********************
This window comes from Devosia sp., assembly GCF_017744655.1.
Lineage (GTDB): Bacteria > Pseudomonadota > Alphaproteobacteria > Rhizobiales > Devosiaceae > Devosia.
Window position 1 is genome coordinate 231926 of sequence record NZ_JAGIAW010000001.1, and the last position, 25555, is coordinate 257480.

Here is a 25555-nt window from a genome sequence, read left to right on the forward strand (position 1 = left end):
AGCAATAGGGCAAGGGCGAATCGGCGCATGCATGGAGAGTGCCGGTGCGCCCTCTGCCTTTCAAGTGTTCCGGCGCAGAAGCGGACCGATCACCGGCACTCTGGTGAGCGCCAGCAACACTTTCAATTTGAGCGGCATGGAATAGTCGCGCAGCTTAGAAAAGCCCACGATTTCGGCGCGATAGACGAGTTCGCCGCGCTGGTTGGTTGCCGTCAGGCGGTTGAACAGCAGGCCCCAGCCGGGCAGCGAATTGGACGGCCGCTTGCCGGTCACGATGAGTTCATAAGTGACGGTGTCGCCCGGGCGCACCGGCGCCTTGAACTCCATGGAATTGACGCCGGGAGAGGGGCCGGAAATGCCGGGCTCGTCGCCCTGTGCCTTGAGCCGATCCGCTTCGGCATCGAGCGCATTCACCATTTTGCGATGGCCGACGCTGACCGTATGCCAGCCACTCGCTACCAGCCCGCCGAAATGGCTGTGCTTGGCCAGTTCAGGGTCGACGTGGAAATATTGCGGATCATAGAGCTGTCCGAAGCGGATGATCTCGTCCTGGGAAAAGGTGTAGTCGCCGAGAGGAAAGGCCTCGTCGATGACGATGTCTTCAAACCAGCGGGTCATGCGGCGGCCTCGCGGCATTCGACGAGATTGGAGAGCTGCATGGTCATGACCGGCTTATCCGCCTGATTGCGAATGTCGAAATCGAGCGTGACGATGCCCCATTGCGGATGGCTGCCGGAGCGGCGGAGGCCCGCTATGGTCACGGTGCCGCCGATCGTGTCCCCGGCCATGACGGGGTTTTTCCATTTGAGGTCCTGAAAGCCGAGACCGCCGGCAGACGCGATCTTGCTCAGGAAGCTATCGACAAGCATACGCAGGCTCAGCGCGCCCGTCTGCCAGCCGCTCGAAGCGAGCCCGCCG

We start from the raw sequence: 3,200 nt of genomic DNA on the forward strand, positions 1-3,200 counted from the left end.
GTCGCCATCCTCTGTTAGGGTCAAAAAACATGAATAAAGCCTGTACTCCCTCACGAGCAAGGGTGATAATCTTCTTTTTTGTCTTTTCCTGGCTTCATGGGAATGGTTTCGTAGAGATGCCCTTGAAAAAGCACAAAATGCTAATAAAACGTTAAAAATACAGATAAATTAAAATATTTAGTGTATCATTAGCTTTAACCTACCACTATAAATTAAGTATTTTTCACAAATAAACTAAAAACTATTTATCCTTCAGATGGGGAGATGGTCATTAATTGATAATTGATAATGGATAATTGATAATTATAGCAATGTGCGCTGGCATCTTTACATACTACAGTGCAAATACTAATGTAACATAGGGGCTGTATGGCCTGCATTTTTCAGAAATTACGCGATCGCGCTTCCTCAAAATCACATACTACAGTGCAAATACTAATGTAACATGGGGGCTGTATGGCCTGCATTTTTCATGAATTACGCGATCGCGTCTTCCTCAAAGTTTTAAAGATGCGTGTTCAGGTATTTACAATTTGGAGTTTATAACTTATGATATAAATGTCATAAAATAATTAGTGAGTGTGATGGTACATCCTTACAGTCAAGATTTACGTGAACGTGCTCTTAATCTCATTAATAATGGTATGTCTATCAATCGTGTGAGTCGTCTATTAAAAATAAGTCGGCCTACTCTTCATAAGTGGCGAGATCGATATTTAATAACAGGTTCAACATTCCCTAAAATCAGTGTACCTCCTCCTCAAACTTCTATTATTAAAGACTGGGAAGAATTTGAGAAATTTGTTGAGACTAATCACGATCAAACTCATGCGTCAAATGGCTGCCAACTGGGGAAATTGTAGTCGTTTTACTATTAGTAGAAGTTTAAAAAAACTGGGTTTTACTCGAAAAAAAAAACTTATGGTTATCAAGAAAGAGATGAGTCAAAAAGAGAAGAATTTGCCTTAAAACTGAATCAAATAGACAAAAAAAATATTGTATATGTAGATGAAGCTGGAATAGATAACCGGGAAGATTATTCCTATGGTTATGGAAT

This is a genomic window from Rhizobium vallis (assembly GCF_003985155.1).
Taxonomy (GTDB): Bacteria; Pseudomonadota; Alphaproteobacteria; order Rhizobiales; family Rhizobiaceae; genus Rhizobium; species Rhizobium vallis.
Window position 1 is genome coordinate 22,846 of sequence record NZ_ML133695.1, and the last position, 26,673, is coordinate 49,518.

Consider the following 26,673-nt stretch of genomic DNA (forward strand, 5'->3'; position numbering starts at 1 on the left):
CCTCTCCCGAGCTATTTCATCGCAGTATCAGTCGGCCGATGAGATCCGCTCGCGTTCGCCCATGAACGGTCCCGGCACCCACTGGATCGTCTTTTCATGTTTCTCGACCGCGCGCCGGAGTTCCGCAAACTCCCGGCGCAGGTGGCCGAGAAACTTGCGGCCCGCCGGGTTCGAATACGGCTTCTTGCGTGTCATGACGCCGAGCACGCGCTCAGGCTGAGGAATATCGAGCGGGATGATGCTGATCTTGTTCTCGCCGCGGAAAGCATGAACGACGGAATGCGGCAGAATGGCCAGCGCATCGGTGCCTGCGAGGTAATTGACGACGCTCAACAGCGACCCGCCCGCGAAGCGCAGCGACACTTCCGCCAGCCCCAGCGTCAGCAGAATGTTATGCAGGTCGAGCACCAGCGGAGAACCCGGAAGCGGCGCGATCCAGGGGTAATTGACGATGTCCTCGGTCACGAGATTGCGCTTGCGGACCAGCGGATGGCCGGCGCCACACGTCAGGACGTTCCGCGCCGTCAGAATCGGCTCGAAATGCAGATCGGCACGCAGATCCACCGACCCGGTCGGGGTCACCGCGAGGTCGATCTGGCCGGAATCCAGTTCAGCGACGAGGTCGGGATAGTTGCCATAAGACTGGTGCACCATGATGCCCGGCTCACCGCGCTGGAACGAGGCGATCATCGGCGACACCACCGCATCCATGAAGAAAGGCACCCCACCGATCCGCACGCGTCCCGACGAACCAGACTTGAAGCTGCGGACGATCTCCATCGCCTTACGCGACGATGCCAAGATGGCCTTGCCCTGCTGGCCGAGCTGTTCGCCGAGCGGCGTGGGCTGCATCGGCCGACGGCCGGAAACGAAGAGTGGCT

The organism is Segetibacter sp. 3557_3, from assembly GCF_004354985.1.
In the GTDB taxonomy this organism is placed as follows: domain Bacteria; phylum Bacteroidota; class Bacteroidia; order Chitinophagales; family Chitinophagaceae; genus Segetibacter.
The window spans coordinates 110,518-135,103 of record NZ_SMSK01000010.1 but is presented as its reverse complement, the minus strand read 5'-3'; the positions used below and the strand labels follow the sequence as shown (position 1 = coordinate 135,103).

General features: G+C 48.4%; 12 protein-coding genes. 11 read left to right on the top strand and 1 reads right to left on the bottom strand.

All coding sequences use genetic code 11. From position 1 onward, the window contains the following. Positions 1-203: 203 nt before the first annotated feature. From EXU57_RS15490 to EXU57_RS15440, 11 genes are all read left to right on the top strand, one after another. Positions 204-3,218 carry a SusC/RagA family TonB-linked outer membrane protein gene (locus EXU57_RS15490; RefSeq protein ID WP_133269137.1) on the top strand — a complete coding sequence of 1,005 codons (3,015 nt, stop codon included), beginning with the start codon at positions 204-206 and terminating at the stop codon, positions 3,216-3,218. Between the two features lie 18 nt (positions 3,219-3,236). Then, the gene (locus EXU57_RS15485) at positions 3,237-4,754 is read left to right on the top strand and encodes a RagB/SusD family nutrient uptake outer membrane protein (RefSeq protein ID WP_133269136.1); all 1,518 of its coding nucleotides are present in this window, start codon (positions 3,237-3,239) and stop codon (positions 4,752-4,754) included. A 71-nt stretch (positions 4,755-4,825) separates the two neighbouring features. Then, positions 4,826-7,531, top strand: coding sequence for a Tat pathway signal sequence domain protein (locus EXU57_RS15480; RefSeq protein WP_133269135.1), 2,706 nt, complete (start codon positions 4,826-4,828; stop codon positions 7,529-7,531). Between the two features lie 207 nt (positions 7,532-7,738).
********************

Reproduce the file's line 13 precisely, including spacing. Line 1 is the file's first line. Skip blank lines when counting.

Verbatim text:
The organism is Segetibacter sp. 3557_3, from assembly GCF_004354985.1.